Archive for March, 2017

Asking for Help

I was pretty proud of myself for fixing the toilet the other day – turns out I had only made more problems. I did fix the issue with the bolts connecting the tank to the bowl, but I made an issue with the valve and supply line.

We actually have an issue with two toilets and one sink in the house (I’m not quite sure how the previous owners lived in this house…). We decided we should call a pro to get it all fixed up right and not waste anymore time on it.

The important lesson here is to know when to ask for help. My pride and checkbook tell me I can probably do it myself, but I realize I need to check my ego and admit that I’d rather spend time with family then pulling toilets and sinks apart.

Bath Time Joy

We started putting Cece in the bathtub with my son and it has been amazing. First of all, both kids get clean in half of the time. Second, my daughter loves the tub and she loves being in it with Sully. We put her in yesterday and she went nuts, screaming and splashing with joy. It was the best. I didn’t want to end it, but after about 15 minutes, the water is cold and everybody is pruny.

The joy she exhibits is contagious. She loves going for walks in the stroller, so much so that she sits straight up and screams the whole time, in pure delight. I don’t get to see it firsthand, but Jess sends me videos of it.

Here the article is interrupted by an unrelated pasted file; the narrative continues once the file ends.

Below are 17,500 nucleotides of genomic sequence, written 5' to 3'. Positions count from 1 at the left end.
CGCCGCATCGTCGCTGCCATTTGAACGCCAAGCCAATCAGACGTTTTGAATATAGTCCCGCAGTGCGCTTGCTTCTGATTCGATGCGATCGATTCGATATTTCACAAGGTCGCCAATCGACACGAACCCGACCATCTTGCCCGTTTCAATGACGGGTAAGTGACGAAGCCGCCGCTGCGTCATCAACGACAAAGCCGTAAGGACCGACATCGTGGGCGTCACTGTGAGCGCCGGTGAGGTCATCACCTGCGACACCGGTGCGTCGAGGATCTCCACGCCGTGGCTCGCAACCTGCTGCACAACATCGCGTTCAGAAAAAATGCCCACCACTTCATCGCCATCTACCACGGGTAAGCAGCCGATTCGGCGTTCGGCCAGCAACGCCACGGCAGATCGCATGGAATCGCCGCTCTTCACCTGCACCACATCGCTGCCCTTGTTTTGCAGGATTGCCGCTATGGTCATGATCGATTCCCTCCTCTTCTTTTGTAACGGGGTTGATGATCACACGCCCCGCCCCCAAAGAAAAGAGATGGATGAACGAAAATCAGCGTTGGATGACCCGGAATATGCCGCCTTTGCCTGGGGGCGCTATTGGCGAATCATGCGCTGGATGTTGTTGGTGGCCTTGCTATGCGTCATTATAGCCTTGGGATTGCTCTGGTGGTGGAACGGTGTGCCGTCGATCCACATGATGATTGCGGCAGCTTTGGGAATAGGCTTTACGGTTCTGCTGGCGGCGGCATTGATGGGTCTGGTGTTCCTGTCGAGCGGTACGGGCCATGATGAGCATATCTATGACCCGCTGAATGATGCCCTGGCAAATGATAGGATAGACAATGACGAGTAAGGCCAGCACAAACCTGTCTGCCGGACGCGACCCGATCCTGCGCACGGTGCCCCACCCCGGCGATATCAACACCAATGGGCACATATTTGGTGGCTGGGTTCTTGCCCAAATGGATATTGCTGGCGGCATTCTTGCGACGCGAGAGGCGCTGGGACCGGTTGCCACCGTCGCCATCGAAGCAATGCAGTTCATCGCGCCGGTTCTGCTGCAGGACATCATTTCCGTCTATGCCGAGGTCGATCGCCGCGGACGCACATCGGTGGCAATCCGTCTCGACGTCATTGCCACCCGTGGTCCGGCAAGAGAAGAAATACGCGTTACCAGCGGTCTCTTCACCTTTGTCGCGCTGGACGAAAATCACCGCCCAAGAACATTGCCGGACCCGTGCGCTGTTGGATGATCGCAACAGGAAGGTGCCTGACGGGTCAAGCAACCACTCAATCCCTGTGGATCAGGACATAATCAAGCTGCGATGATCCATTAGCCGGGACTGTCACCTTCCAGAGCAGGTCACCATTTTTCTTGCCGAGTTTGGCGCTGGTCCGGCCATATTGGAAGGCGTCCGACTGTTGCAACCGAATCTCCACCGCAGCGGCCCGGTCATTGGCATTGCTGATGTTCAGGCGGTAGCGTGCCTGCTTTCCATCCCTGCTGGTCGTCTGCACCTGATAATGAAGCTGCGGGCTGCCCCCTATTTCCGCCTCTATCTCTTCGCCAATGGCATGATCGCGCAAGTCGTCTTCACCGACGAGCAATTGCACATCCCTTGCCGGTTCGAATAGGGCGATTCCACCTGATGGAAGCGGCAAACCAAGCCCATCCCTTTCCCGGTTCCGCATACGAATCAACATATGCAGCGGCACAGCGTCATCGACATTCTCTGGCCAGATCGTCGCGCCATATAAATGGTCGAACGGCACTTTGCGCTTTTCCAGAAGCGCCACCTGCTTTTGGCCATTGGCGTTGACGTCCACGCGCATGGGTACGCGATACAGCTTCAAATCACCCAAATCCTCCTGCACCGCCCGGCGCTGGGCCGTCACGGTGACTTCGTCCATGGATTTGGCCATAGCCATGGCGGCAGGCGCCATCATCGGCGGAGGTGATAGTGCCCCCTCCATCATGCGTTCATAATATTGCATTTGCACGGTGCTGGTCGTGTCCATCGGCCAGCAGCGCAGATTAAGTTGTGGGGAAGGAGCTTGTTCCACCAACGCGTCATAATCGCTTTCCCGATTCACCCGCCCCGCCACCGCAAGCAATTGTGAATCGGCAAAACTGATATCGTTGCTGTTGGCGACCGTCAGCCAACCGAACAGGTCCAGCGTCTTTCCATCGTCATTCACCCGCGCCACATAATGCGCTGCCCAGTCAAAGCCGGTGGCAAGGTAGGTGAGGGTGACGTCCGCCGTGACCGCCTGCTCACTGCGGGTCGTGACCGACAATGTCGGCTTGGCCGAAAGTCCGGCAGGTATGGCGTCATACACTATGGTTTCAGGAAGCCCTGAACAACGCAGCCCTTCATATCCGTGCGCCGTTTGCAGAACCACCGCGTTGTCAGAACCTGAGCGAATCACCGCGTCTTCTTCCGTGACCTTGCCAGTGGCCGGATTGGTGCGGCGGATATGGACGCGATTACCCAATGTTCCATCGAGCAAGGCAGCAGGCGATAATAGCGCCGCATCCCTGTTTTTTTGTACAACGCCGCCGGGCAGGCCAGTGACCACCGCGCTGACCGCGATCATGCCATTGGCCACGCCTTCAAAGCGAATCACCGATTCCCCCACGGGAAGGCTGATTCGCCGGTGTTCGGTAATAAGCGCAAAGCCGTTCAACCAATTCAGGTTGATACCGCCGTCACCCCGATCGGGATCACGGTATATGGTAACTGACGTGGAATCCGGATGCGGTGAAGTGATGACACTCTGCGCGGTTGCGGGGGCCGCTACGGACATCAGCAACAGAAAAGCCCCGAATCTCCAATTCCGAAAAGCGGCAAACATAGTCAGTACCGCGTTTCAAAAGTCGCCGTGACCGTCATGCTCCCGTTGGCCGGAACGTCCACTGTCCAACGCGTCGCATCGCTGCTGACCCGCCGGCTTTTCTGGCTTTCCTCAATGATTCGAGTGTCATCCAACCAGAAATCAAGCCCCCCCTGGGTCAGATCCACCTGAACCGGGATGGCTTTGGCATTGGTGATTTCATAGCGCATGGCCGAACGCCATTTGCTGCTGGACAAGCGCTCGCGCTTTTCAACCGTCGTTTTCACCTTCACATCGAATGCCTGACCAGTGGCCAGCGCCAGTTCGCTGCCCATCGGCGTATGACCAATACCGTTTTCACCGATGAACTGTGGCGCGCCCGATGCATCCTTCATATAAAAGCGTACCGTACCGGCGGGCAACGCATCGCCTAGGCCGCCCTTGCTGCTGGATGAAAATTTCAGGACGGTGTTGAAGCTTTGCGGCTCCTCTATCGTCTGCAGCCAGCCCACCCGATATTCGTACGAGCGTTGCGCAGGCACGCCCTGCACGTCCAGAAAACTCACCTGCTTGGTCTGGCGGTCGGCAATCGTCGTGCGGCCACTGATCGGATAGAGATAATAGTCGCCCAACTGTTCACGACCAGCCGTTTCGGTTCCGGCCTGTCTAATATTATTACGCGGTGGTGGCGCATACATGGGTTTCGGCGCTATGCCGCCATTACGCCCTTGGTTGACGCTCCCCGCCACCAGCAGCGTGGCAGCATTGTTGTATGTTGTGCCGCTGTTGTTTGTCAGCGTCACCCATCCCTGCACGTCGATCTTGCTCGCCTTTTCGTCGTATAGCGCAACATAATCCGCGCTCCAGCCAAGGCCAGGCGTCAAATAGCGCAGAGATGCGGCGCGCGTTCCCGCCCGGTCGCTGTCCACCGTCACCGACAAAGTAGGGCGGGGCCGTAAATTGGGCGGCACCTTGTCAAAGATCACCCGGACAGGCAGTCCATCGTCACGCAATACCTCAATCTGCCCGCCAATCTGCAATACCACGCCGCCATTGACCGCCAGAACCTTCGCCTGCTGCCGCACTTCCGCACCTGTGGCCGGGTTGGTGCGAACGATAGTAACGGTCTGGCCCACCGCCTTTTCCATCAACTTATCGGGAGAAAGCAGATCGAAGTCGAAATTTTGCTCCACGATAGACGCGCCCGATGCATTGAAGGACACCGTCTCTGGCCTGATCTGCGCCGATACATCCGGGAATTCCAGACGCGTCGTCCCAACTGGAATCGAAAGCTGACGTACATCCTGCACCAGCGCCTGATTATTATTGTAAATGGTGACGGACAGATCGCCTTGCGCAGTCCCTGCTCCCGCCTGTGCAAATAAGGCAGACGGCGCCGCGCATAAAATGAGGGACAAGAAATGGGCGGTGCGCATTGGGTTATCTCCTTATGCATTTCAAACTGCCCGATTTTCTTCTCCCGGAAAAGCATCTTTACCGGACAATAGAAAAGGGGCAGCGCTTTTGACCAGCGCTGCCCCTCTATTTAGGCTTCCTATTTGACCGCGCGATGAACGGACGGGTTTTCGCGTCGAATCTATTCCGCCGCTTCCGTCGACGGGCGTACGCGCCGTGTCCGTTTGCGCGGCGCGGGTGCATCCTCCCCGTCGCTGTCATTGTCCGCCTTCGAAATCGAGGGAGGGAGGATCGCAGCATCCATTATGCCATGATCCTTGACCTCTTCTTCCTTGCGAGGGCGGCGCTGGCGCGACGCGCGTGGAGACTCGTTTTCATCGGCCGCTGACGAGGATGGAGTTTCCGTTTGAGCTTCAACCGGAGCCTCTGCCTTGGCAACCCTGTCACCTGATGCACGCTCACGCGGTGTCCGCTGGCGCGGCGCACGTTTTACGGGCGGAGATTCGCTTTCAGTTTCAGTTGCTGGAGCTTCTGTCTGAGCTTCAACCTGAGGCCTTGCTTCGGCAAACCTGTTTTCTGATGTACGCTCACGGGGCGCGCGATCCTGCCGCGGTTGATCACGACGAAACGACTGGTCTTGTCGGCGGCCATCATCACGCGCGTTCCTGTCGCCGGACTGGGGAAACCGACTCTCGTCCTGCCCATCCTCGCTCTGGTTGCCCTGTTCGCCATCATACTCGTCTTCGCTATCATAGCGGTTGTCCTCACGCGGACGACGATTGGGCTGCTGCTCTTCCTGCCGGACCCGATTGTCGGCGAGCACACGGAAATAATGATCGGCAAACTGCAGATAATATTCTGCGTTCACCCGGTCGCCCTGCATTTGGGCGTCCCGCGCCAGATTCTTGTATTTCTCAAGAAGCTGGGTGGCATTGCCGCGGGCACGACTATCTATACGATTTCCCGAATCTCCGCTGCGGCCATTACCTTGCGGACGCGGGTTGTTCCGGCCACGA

What can we take that much joy in? What simple things are we missing out on the joy from?

Small Wins

I have realized it’s important for me to have wins, however small, on any given day. I really don’t like not having the parts or the skill to finish a task I started – it feels unsatisfying.

Now that we’ve moved into a new house, I encounter that problem dozens of times per day! When I find something I can finish and look at as an accomplishment, it’s a relief to have gotten something done.

Luckily, the hardware store and most other stores I could ever need are only 5 minutes away, whereas at our old house, they were about 15 minutes away.

Yesterday I repaired a non-functioning toilet, collected some useful items we left at the old house and hung the key holder that we use in the front closet. They are small, but they add up.

I also have to learn to accept when something can’t be finished by me or on that particular day.

Your Environment

It’s amazing how much the environment you live and work in affects what you do. If I put my running shoes next to my bed, I tend to run more often in the morning. If I leave my keys by the door, I tend to not forget them in the morning.

Right now, my treadmill isn’t in the right spot in the basement, so that tends to discourage me from running in the morning. It seems silly – I should just move it. These tiny, tiny obstacles can be huge and can impede lots of forward activity.

To be maximally productive, I need a workspace that has the information that I need nearby with not a lot of effort to obtain it, otherwise it can be slow down or even halt my progress on certain projects.

Out of Sorts

When you move your entire life to a new house, the first few times you do something, it feels really weird. I had that this morning getting up and getting ready for work.